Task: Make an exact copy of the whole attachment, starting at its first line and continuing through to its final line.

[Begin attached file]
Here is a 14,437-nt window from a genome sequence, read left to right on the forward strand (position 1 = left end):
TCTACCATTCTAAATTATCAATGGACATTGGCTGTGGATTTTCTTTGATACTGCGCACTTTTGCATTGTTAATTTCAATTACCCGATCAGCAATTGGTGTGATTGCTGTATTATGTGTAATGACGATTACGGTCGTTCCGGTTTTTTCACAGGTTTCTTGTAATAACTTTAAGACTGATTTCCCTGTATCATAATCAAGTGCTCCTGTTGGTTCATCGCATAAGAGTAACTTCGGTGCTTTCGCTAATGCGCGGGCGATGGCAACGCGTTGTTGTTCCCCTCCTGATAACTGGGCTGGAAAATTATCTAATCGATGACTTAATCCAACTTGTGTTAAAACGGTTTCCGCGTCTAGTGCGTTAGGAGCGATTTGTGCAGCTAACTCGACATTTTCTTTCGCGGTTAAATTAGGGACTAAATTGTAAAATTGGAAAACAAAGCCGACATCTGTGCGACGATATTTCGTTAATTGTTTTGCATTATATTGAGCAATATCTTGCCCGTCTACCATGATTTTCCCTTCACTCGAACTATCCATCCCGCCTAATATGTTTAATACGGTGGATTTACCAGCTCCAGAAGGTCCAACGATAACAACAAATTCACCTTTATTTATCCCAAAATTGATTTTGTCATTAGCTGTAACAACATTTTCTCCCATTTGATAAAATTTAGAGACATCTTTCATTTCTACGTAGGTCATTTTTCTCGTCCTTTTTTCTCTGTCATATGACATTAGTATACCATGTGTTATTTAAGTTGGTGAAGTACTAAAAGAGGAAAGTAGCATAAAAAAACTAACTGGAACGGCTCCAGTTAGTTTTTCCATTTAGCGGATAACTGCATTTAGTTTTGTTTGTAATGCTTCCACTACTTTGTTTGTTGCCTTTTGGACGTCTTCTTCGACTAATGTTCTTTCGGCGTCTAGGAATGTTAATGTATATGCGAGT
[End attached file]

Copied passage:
Here is a 14,437-nt window from a genome sequence, read left to right on the forward strand (position 1 = left end):
TCTACCATTCTAAATTATCAATGGACATTGGCTGTGGATTTTCTTTGATACTGCGCACTTTTGCATTGTTAATTTCAATTACCCGATCAGCAATTGGTGTGATTGCTGTATTATGTGTAATGACGATTACGGTCGTTCCGGTTTTTTCACAGGTTTCTTGTAATAACTTTAAGACTGATTTCCCTGTATCATAATCAAGTGCTCCTGTTGGTTCATCGCATAAGAGTAACTTCGGTGCTTTCGCTAATGCGCGGGCGATGGCAACGCGTTGTTGTTCCCCTCCTGATAACTGGGCTGGAAAATTATCTAATCGATGACTTAATCCAACTTGTGTTAAAACGGTTTCCGCGTCTAGTGCGTTAGGAGCGATTTGTGCAGCTAACTCGACATTTTCTTTCGCGGTTAAATTAGGGACTAAATTGTAAAATTGGAAAACAAAGCCGACATCTGTGCGACGATATTTCGTTAATTGTTTTGCATTATATTGAGCAATATCTTGCCCGTCTACCATGATTTTCCCTTCACTCGAACTATCCATCCCGCCTAATATGTTTAATACGGTGGATTTACCAGCTCCAGAAGGTCCAACGATAACAACAAATTCACCTTTATTTATCCCAAAATTGATTTTGTCATTAGCTGTAACAACATTTTCTCCCATTTGATAAAATTTAGAGACATCTTTCATTTCTACGTAGGTCATTTTTCTCGTCCTTTTTTCTCTGTCATATGACATTAGTATACCATGTGTTATTTAAGTTGGTGAAGTACTAAAAGAGGAAAGTAGCATAAAAAAACTAACTGGAACGGCTCCAGTTAGTTTTTCCATTTAGCGGATAACTGCATTTAGTTTTGTTTGTAATGCTTCCACTACTTTGTTTGTTGCCTTTTGGACGTCTTCTTCGACTAATGTTCTTTCGGCGTCTAGGAATGTTAATGTATATGCGAGT